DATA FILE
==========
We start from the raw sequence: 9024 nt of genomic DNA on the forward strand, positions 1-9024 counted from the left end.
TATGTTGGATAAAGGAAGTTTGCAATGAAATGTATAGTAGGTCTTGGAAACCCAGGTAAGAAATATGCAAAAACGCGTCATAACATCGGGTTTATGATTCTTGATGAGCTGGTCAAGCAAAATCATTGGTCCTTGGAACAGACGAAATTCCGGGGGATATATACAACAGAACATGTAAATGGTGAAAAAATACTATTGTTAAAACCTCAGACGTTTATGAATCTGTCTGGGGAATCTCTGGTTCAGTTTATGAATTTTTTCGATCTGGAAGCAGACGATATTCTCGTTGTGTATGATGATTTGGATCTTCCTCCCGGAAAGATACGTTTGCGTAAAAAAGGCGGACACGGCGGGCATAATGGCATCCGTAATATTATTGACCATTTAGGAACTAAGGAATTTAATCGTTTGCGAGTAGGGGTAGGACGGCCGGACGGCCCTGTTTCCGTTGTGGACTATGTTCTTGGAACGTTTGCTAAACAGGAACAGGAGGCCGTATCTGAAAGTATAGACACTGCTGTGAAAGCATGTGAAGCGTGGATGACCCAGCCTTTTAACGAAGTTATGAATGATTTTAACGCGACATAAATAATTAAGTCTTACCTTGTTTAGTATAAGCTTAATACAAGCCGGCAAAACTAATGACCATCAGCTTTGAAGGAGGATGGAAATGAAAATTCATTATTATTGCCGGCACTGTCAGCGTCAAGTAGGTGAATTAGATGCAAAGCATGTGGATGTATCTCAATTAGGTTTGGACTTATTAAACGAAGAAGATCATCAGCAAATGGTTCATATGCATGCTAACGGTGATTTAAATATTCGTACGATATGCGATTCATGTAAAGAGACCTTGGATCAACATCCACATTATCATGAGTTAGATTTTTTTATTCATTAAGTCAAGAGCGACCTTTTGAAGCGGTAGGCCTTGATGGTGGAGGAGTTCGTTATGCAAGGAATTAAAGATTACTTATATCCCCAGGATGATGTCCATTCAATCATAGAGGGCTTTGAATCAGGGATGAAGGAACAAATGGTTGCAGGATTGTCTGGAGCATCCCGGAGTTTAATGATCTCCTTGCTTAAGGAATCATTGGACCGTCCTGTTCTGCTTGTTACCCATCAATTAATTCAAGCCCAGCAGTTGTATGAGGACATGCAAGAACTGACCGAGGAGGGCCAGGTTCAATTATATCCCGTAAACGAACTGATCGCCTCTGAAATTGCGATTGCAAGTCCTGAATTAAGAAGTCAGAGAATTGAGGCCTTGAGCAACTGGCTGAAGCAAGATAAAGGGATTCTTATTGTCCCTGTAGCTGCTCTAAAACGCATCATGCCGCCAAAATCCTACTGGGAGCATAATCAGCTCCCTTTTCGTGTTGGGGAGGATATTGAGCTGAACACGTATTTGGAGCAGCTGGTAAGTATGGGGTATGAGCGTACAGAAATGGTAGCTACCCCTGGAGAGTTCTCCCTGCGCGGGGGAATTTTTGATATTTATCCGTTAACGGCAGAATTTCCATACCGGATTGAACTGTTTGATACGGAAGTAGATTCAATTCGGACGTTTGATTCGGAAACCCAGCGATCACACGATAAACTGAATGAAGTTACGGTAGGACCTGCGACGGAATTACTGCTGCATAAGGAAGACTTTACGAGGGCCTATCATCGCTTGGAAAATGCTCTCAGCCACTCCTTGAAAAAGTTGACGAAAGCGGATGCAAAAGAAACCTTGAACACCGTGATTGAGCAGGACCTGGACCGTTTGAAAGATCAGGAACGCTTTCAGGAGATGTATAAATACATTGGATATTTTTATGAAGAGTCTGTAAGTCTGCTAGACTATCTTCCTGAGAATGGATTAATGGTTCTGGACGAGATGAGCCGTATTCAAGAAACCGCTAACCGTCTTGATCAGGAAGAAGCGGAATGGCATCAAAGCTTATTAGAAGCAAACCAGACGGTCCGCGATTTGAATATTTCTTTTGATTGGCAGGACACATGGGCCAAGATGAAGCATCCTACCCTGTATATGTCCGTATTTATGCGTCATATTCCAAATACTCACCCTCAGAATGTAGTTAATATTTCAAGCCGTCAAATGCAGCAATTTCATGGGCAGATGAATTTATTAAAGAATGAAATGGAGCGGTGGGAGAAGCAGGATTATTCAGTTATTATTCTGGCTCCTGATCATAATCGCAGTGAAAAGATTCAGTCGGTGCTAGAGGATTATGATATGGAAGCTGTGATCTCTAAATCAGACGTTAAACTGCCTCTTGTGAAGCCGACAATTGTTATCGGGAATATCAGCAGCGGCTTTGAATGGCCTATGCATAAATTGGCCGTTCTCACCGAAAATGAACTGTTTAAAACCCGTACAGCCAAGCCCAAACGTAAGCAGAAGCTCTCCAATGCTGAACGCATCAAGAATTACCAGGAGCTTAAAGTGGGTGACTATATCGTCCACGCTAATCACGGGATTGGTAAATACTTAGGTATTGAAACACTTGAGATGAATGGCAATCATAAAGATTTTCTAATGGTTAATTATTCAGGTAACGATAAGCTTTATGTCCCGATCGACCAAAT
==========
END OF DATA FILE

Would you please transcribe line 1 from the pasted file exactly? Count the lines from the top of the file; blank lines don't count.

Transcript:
We start from the raw sequence: 9024 nt of genomic DNA on the forward strand, positions 1-9024 counted from the left end.